Dementia - Narrow Perspectives Lead to Poor Outcomes

23/10/2015 16:01 BST | Updated 22/10/2016 10:12 BST

"Doing the same thing over and over again, but expecting different results" - that was Einstein's definition of insanity. But look around you and reflect on how often we find this madness? Why is that we have such a habit of doing the same thing over and over again, even when we keep getting poor outcomes?

Poor outcomes are rarely more striking in the modern world than in our treatment of chronic inflammatory diseases like diabetes, arthritis, auto-immune disorders and dementia. Despite the best efforts of contemporary medical science they continue to increase at such a dramatic rate that they threaten to potentially bankrupt our entire public health system.

Having worked in the NHS, dealing with dementia sufferers for the past decade, I'm starkly aware of the need for some fresh thinking. As our population ages, and these diseases continue to boom, we must avoid the fate of the Titanic and change course whilst we still can.

But how? Is there a sane approach?

In my experience, one key to solving any problem lies in the perspective from which we approach it. A lens formed from a cocktail of prior assumptions, inherited beliefs and old habits, we each peer out at the world through the spectacles of our personal perspective. After long enough, our world-views become our very identity - informing every breath, and assuming an air of inevitable, intractable, infinite correctness. We tend to forget that we can actually change the angle from which we are looking at things...

For me, wrestling with the ineptitude of modern medicine when it comes to treating these prevalent diseases, I came to think it was highly unlikely that the answers lay in this or that as yet undiscovered magic pill.

Could it be that changing perspective on the problem gets us further? There is a narrowness, and therefore inevitable limitations to our linear classical western medical system. There might be sanity in a more holistic perspective on disease.

My learnt habits, and an ordinary modern medical perspective, teaches me to look for cause and effect in patients. Or to hunt for pre-defined disease in discreet parts of the body. Flipping perspective, and looking at the whole body as an interrelated organism or ecosystem, the diagnostic focus changes a surprising amount. Suddenly there is sense in the fact that chronic inflammatory diseases are often caused in one system (e.g. the digestive system), yet seen and experienced in another (e.g. the cardiovascular system). Where there was a drive towards patching up or removing an ineffective body part, there begins to be a new possibility when understanding and treating the dysfunctional communication between systems.

Let me give you an example. Despite decades of research, no disease modifying treatment has been found for dementia. The truth is that the near future doesn't look very hopeful either. Presented with a complex condition that challenges our conventional perspective of disease and medical treatment - what do we do about that impasse? Keep trying the same failing approaches over and over again? Or put our minds together to collectively discern alternative possible perspectives?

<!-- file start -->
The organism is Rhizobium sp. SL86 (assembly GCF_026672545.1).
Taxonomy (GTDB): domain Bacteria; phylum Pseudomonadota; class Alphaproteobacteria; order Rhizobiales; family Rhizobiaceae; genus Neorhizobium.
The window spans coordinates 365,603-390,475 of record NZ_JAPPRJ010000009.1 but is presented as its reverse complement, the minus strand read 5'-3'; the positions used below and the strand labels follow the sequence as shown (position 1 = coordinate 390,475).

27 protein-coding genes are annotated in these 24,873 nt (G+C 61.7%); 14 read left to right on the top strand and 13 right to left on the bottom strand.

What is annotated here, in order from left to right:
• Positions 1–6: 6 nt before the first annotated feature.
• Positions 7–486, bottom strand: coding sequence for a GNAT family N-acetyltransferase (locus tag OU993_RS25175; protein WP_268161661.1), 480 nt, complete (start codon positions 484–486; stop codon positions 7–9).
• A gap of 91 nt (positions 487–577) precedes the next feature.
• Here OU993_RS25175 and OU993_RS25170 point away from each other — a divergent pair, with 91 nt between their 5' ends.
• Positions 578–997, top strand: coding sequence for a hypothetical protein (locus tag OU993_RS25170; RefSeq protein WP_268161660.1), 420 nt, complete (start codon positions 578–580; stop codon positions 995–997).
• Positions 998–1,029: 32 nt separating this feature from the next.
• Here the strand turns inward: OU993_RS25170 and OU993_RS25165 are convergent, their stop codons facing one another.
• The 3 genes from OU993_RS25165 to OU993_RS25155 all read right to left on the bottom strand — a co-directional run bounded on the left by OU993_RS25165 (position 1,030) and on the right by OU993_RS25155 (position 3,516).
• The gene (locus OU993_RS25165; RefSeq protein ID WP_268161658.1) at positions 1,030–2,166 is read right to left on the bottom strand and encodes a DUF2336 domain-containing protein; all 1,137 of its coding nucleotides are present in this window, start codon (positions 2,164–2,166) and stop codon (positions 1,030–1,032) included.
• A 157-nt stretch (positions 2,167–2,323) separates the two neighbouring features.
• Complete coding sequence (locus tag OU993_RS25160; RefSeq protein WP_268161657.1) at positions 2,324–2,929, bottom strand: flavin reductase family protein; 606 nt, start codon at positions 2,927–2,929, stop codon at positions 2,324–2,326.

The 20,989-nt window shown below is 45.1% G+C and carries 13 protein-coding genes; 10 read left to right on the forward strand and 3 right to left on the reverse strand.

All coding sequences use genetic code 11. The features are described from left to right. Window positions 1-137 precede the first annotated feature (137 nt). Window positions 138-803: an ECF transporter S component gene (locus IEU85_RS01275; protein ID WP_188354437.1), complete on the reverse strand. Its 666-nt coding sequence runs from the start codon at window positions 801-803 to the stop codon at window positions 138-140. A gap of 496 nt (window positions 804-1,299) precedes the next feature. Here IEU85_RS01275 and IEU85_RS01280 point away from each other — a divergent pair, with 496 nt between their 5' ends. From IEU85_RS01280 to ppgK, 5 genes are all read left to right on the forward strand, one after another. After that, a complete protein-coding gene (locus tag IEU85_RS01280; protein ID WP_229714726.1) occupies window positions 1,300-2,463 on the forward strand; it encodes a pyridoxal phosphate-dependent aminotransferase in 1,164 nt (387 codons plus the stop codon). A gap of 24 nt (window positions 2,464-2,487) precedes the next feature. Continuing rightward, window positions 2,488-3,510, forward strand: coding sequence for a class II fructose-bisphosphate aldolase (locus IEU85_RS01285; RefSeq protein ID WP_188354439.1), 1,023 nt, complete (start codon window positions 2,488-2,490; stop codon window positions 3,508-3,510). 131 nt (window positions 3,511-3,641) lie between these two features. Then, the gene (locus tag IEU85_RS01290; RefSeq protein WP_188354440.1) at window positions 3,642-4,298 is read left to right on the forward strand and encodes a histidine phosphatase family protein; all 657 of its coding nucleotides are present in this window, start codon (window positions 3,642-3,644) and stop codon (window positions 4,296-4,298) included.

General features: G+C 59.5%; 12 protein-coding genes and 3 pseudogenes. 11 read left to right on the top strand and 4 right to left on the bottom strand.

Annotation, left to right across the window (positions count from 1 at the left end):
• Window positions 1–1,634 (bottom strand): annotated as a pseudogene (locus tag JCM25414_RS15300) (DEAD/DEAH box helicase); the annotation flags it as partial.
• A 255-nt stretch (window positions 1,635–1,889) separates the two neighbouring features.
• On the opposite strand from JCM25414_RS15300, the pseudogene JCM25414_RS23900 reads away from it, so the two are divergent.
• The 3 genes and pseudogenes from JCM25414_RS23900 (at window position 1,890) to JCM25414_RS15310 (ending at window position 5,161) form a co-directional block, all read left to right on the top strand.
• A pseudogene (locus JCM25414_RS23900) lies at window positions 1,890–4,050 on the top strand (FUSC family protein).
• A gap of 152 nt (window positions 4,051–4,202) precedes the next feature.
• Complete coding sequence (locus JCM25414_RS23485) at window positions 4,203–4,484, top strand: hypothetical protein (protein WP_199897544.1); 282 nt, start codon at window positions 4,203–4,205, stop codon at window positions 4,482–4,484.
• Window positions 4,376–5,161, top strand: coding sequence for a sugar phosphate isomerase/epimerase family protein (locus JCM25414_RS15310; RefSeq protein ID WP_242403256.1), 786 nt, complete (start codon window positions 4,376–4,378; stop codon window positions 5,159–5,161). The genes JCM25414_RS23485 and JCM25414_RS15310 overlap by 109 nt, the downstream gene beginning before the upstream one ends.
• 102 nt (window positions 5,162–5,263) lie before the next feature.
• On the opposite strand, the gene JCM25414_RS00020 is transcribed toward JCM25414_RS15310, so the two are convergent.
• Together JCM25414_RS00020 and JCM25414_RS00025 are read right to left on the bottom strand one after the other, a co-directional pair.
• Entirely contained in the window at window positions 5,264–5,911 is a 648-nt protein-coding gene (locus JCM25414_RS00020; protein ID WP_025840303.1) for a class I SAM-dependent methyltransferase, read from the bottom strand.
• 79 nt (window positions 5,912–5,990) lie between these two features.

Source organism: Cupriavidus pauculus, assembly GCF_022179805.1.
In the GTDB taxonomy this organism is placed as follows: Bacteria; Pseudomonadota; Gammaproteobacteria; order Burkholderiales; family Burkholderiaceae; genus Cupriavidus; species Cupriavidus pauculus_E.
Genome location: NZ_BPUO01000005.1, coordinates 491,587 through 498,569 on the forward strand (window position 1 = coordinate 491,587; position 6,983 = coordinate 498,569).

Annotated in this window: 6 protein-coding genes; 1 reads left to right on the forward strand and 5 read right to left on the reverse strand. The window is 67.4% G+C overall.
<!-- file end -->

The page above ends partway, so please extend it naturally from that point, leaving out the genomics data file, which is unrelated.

Evidence shows that it may be early causative factors that start the process of developing dementia, up to 25 years before a patient presents with symptoms. For example a longstanding imbalance of the microbial population in the gut (our digestive system) can lead to low energy and hormonal imbalance (our endocrine system) which in turn affects mood (our nervous system). Combined with other factors (i.e overload of toxins, emotional stress, lack of exercise or social isolation), this can form a chain of reactions and possibly, 25 years later, we find dementia.

According to Craig Ritchie, Professor of the Psychiatry of Ageing at the University of Edinburgh, interventions that can possibly moderate risks of developing the condition are likely to be multi-level, non-pharmacological and proactive (rather than linear, drug based and reactive). When he says "a purely reactionary system of medicine in the case of dementia reacts 25 years too late ", I feel compelled to agree.

None of this is to say that the old perspective is useless. A medical philosophy rooted in linear cause and effect is an excellent approach for acute disease and trauma. Arguably unrivalled throughout history. But when it comes to complex multi-systemic conditions, like dementia, I'm starting to see that a shift in perspective could be a sea change for our times. Not only invaluable to alleviating patient suffering, but perhaps also pragmatically worthwhile - bringing value for money via breaking down professional silos and enhancing inter-disciplinary communications.

Nothing I am saying is actually very radical. It is rooted in the foundations for a healthcare model based on system science which understands and treats the human body and mind as an interconnected living organism and an integral part of nature. Foundations have already been laid by practitioners of Functional Medicine, Endobiogenic Medicine, Ecological Medicine and other holistic approaches to health. What they share and what distinguishes them from the dominant medical model is their proactive and systemic framework. The liberating innovation value thrown up by this potential new paradigm in medicine is not a threat but the next logical step in the evolution of medicine. Reactive acute medicine and proactive holistic medicine could operate side by side as part of an integrative approach to health. This would certainly serve patients suffering from chronic inflammatory diseases much better and save a lot of unnecessary cost and suffering at the same time.